1. Public places. The Provisions have prohibited the use of facial recognition technology to verify, identify or analyze facial information in business or public places such as hotels, shopping malls, banks, bus/train stations, airports, sports stadium, entertainment venues in violation of the laws and regulations, which may imply that the deployment of facial recognition technology in those public places will require clear legal basis under the laws and regulations.
  2. Real property management services. In case property management companies use facial recognition as the verification method for entry into the real property service area, the residents or other property users shall have the right to request for alternative solution which does not involve facial recognition.

3. Considerations of legal liabilities. According to the provisions, courts are required to decide the legal liabilities of data processors infringe the data subject’s rights taking into account (i) whether the data subject is a minor, (ii) whether there is informed consent, and (iii) the level of necessity in data processing. It is understood that the data processor may assume higher legal liabilities in case it infringes the rights of a minor, or there has been no informed consent, or the data processing is beyond the scope of necessary.

4. Provisions have also laid down rules for the issues in civil legal actions related to data processing with facial recognition technology

  1. Injunction. It is clearly mentioned that a data subject may apply before the court for injunction in order to stop or prevent any infringement in data processing activities using facial recognition technology.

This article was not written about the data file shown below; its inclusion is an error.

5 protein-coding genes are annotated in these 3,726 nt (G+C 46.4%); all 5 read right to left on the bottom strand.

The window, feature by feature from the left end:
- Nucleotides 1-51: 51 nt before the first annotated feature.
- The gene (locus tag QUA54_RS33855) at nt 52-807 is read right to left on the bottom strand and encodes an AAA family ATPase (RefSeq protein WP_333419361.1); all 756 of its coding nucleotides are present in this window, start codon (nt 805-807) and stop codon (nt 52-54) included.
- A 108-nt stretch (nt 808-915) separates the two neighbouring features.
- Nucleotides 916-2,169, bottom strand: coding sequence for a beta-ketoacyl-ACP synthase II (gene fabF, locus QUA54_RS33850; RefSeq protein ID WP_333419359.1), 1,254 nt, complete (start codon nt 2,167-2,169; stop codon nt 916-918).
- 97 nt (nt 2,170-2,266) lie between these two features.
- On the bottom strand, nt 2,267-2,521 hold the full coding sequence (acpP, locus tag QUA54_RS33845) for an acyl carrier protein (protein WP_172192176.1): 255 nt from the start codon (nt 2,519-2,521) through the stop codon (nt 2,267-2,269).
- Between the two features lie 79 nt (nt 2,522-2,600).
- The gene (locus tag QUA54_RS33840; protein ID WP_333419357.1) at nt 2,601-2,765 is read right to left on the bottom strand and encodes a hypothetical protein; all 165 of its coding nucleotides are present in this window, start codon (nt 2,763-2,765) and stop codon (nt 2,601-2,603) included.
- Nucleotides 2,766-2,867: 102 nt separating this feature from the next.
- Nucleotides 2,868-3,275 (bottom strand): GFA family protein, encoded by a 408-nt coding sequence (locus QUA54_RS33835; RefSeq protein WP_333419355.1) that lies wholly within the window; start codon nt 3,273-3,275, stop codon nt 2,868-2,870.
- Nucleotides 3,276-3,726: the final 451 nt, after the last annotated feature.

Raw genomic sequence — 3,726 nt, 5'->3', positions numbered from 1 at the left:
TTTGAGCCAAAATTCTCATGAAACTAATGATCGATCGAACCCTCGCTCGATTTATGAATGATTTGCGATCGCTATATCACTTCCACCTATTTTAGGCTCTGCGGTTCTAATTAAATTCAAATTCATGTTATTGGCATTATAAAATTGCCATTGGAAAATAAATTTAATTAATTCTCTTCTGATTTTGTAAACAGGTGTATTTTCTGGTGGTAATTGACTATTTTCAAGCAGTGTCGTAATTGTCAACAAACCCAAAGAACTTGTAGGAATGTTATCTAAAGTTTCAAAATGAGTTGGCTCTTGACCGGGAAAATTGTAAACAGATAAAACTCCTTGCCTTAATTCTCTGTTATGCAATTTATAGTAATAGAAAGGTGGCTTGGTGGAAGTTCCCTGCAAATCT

2. Burden of Proof. The onus is on the data processor to demonstrate its data processing is compliant with the laws and regulations or there is a statutory exemption from legal liabilities.
  3. Damages. The data subject may claim damages against data processor. Among others, such damages would include reasonable costs for the data subject to enforce its rights, such as the costs to investigate data processor’s infringement and collect evidence, as well as reasonable attorney’s fee.
  4. Public Interest Litigation. The provisions also made it clear that it is possible to launch public interest litigation against data subject rights infringement. Therefore, data processors who use facial recognition in violation of the laws may face not only individual lawsuits but also public interest litigation launched by public prosecutors or consumers associations.

The provisions will not be applicable for the facial recognition processing activities before August 1, 2021. After such date, companies who consider to start deploying or continue implementing facial recognition technology in processing personal information shall take into account the provisions in evaluating its legal compliance and closely watch how Chinese courts would apply the Provisions in practice.

[1] PIPL is currently in legislative process. The Chinese legislative body is expected to enact the law in August, 2021.